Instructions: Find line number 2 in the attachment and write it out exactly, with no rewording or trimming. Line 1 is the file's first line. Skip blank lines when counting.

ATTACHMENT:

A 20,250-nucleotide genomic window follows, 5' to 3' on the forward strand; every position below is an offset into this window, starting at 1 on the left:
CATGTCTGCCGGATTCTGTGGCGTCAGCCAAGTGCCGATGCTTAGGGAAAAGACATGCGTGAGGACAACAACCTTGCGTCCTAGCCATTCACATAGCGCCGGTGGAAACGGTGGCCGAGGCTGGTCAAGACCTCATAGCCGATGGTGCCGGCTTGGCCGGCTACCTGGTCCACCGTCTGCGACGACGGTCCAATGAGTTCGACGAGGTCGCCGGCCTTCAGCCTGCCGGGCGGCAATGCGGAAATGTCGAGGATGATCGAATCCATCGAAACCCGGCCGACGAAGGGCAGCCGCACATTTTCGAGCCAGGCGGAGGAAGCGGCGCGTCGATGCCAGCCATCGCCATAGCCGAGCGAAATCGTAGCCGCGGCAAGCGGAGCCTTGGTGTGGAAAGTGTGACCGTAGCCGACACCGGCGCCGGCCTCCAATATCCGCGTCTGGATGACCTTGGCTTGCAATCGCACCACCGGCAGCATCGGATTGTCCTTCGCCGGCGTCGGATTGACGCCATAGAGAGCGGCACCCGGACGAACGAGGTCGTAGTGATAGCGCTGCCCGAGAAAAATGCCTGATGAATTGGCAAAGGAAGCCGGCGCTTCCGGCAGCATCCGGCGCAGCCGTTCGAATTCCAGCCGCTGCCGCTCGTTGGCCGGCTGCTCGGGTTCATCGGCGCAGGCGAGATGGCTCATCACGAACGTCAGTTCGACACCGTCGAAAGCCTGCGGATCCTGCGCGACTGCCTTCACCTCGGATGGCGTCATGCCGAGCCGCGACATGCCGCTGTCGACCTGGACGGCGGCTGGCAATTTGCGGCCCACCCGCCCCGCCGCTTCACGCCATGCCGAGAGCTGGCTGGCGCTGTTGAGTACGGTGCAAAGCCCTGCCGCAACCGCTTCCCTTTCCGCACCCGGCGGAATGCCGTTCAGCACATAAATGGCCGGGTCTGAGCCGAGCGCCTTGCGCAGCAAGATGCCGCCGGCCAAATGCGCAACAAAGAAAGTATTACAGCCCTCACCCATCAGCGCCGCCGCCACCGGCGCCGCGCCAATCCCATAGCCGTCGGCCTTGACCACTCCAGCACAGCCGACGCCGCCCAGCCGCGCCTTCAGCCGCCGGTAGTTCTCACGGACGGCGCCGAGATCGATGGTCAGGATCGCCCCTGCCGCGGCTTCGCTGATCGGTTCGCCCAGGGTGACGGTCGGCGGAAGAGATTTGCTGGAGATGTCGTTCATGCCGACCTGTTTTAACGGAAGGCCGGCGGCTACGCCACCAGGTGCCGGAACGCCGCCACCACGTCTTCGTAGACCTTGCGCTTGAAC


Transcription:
CATGTCTGCCGGATTCTGTGGCGTCAGCCAAGTGCCGATGCTTAGGGAAAAGACATGCGTGAGGACAACAACCTTGCGTCCTAGCCATTCACATAGCGCCGGTGGAAACGGTGGCCGAGGCTGGTCAAGACCTCATAGCCGATGGTGCCGGCTTGGCCGGCTACCTGGTCCACCGTCTGCGACGACGGTCCAATGAGTTCGACGAGGTCGCCGGCCTTCAGCCTGCCGGGCGGCAATGCGGAAATGTCGAGGATGATCGAATCCATCGAAACCCGGCCGACGAAGGGCAGCCGCACATTTTCGAGCCAGGCGGAGGAAGCGGCGCGTCGATGCCAGCCATCGCCATAGCCGAGCGAAATCGTAGCCGCGGCAAGCGGAGCCTTGGTGTGGAAAGTGTGACCGTAGCCGACACCGGCGCCGGCCTCCAATATCCGCGTCTGGATGACCTTGGCTTGCAATCGCACCACCGGCAGCATCGGATTGTCCTTCGCCGGCGTCGGATTGACGCCATAGAGAGCGGCACCCGGACGAACGAGGTCGTAGTGATAGCGCTGCCCGAGAAAAATGCCTGATGAATTGGCAAAGGAAGCCGGCGCTTCCGGCAGCATCCGGCGCAGCCGTTCGAATTCCAGCCGCTGCCGCTCGTTGGCCGGCTGCTCGGGTTCATCGGCGCAGGCGAGATGGCTCATCACGAACGTCAGTTCGACACCGTCGAAAGCCTGCGGATCCTGCGCGACTGCCTTCACCTCGGATGGCGTCATGCCGAGCCGCGACATGCCGCTGTCGACCTGGACGGCGGCTGGCAATTTGCGGCCCACCCGCCCCGCCGCTTCACGCCATGCCGAGAGCTGGCTGGCGCTGTTGAGTACGGTGCAAAGCCCTGCCGCAACCGCTTCCCTTTCCGCACCCGGCGGAATGCCGTTCAGCACATAAATGGCCGGGTCTGAGCCGAGCGCCTTGCGCAGCAAGATGCCGCCGGCCAAATGCGCAACAAAGAAAGTATTACAGCCCTCACCCATCAGCGCCGCCGCCACCGGCGCCGCGCCAATCCCATAGCCGTCGGCCTTGACCACTCCAGCACAGCCGACGCCGCCCAGCCGCGCCTTCAGCCGCCGGTAGTTCTCACGGACGGCGCCGAGATCGATGGTCAGGATCGCCCCTGCCGCGGCTTCGCTGATCGGTTCGCCCAGGGTGACGGTCGGCGGAAGAGATTTGCTGGAGATGTCGTTCATGCCGACCTGTTTTAACGGAAGGCCGGCGGCTACGCCACCAGGTGCCGGAACGCCGCCACCACGTCTTCGTAGACCTTGCGCTTGAAC